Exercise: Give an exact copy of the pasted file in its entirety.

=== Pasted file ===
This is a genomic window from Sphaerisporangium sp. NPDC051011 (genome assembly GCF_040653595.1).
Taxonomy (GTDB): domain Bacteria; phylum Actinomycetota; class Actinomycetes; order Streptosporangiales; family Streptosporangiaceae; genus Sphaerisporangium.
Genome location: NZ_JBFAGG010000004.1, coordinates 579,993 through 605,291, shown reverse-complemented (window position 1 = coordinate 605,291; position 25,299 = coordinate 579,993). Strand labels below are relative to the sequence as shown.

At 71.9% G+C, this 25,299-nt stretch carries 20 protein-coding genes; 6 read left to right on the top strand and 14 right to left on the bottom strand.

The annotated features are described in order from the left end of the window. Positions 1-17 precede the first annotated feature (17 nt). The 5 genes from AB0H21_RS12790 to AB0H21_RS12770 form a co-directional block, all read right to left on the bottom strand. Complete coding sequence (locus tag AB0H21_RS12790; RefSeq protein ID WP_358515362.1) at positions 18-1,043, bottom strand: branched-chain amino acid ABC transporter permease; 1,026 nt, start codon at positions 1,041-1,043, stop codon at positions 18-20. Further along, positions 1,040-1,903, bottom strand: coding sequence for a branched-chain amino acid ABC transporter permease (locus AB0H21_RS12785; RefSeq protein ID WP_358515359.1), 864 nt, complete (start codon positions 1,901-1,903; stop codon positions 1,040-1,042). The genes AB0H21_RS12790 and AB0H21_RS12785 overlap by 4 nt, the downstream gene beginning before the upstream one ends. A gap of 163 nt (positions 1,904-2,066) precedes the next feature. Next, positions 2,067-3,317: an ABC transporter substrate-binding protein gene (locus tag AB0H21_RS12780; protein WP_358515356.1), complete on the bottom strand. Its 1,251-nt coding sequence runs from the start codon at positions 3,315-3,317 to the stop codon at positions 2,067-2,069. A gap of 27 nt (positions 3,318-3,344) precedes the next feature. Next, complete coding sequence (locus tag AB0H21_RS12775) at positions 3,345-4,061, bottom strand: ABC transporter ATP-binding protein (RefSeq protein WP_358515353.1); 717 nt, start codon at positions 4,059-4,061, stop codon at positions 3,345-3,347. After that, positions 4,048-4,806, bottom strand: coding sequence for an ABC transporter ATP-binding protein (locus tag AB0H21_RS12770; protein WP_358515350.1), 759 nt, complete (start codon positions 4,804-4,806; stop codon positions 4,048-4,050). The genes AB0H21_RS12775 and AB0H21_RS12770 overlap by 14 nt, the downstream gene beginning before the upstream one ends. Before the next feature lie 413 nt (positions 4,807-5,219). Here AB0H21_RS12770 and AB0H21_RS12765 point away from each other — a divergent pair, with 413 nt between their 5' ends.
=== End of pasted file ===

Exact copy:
This is a genomic window from Sphaerisporangium sp. NPDC051011 (genome assembly GCF_040653595.1).
Taxonomy (GTDB): domain Bacteria; phylum Actinomycetota; class Actinomycetes; order Streptosporangiales; family Streptosporangiaceae; genus Sphaerisporangium.
Genome location: NZ_JBFAGG010000004.1, coordinates 579,993 through 605,291, shown reverse-complemented (window position 1 = coordinate 605,291; position 25,299 = coordinate 579,993). Strand labels below are relative to the sequence as shown.

At 71.9% G+C, this 25,299-nt stretch carries 20 protein-coding genes; 6 read left to right on the top strand and 14 right to left on the bottom strand.

The annotated features are described in order from the left end of the window. Positions 1-17 precede the first annotated feature (17 nt). The 5 genes from AB0H21_RS12790 to AB0H21_RS12770 form a co-directional block, all read right to left on the bottom strand. Complete coding sequence (locus tag AB0H21_RS12790; RefSeq protein ID WP_358515362.1) at positions 18-1,043, bottom strand: branched-chain amino acid ABC transporter permease; 1,026 nt, start codon at positions 1,041-1,043, stop codon at positions 18-20. Further along, positions 1,040-1,903, bottom strand: coding sequence for a branched-chain amino acid ABC transporter permease (locus AB0H21_RS12785; RefSeq protein ID WP_358515359.1), 864 nt, complete (start codon positions 1,901-1,903; stop codon positions 1,040-1,042). The genes AB0H21_RS12790 and AB0H21_RS12785 overlap by 4 nt, the downstream gene beginning before the upstream one ends. A gap of 163 nt (positions 1,904-2,066) precedes the next feature. Next, positions 2,067-3,317: an ABC transporter substrate-binding protein gene (locus tag AB0H21_RS12780; protein WP_358515356.1), complete on the bottom strand. Its 1,251-nt coding sequence runs from the start codon at positions 3,315-3,317 to the stop codon at positions 2,067-2,069. A gap of 27 nt (positions 3,318-3,344) precedes the next feature. Next, complete coding sequence (locus tag AB0H21_RS12775) at positions 3,345-4,061, bottom strand: ABC transporter ATP-binding protein (RefSeq protein WP_358515353.1); 717 nt, start codon at positions 4,059-4,061, stop codon at positions 3,345-3,347. After that, positions 4,048-4,806, bottom strand: coding sequence for an ABC transporter ATP-binding protein (locus tag AB0H21_RS12770; protein WP_358515350.1), 759 nt, complete (start codon positions 4,804-4,806; stop codon positions 4,048-4,050). The genes AB0H21_RS12775 and AB0H21_RS12770 overlap by 14 nt, the downstream gene beginning before the upstream one ends. Before the next feature lie 413 nt (positions 4,807-5,219). Here AB0H21_RS12770 and AB0H21_RS12765 point away from each other — a divergent pair, with 413 nt between their 5' ends.